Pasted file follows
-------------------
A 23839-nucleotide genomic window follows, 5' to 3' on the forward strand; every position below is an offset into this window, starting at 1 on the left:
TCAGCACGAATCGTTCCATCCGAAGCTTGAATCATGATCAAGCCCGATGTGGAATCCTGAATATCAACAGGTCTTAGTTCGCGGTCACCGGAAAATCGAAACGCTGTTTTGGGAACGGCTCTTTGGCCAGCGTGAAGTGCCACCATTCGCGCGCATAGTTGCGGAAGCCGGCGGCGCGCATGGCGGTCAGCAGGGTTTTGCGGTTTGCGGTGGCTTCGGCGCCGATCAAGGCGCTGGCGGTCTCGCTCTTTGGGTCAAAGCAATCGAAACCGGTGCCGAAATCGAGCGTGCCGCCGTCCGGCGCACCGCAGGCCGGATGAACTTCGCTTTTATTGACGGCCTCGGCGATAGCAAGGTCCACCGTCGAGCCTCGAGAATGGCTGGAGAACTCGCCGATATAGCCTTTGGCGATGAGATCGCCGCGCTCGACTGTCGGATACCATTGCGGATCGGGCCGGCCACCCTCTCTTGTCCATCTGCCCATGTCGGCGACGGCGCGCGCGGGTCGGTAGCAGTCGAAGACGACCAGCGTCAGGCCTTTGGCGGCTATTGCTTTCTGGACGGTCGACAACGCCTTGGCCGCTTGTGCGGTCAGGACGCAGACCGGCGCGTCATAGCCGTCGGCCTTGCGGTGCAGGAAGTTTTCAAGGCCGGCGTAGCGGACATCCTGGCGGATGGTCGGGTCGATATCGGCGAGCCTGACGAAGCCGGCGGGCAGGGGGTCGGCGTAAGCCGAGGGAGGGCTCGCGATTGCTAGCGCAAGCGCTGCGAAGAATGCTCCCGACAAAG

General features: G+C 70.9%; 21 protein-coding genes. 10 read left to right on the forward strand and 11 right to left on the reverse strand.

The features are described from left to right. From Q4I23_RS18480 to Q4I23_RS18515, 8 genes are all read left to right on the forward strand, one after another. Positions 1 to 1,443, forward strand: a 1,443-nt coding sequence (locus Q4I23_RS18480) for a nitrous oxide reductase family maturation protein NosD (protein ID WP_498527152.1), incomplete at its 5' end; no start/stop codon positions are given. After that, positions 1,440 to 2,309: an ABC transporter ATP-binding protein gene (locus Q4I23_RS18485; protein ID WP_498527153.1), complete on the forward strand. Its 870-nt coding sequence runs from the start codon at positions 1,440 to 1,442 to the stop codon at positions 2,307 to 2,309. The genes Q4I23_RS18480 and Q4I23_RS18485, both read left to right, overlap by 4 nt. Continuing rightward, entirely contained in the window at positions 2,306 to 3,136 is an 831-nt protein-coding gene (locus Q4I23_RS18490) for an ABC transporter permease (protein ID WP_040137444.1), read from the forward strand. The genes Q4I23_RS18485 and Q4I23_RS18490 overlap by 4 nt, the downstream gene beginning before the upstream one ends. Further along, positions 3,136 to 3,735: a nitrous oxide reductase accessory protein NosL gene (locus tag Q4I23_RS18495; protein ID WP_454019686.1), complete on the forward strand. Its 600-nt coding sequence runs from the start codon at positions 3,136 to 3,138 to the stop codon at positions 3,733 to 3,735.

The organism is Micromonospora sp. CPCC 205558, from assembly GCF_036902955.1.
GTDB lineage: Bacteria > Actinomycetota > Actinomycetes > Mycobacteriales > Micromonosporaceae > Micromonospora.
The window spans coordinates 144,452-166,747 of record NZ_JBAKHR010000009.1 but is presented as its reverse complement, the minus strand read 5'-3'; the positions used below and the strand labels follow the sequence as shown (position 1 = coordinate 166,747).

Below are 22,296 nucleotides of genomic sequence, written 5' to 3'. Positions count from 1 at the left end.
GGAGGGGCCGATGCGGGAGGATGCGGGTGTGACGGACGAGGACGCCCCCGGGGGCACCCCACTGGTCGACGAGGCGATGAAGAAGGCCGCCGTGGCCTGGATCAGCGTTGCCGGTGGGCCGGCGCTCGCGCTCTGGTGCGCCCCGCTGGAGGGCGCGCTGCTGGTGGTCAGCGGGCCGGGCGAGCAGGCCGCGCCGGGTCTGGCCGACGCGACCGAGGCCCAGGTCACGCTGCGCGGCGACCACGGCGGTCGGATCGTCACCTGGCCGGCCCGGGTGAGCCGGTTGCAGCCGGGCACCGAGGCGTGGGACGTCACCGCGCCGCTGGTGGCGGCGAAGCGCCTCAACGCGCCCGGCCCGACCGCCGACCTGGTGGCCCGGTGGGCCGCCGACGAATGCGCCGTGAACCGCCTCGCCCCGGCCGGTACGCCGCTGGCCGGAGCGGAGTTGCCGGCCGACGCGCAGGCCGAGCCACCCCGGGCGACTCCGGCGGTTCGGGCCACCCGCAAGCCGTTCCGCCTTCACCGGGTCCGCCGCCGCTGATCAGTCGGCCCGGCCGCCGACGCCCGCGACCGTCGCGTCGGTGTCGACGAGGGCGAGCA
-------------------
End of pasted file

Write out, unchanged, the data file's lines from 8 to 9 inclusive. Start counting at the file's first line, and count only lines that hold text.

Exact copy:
Below are 22,296 nucleotides of genomic sequence, written 5' to 3'. Positions count from 1 at the left end.
GGAGGGGCCGATGCGGGAGGATGCGGGTGTGACGGACGAGGACGCCCCCGGGGGCACCCCACTGGTCGACGAGGCGATGAAGAAGGCCGCCGTGGCCTGGATCAGCGTTGCCGGTGGGCCGGCGCTCGCGCTCTGGTGCGCCCCGCTGGAGGGCGCGCTGCTGGTGGTCAGCGGGCCGGGCGAGCAGGCCGCGCCGGGTCTGGCCGACGCGACCGAGGCCCAGGTCACGCTGCGCGGCGACCACGGCGGTCGGATCGTCACCTGGCCGGCCCGGGTGAGCCGGTTGCAGCCGGGCACCGAGGCGTGGGACGTCACCGCGCCGCTGGTGGCGGCGAAGCGCCTCAACGCGCCCGGCCCGACCGCCGACCTGGTGGCCCGGTGGGCCGCCGACGAATGCGCCGTGAACCGCCTCGCCCCGGCCGGTACGCCGCTGGCCGGAGCGGAGTTGCCGGCCGACGCGCAGGCCGAGCCACCCCGGGCGACTCCGGCGGTTCGGGCCACCCGCAAGCCGTTCCGCCTTCACCGGGTCCGCCGCCGCTGATCAGTCGGCCCGGCCGCCGACGCCCGCGACCGTCGCGTCGGTGTCGACGAGGGCGAGCA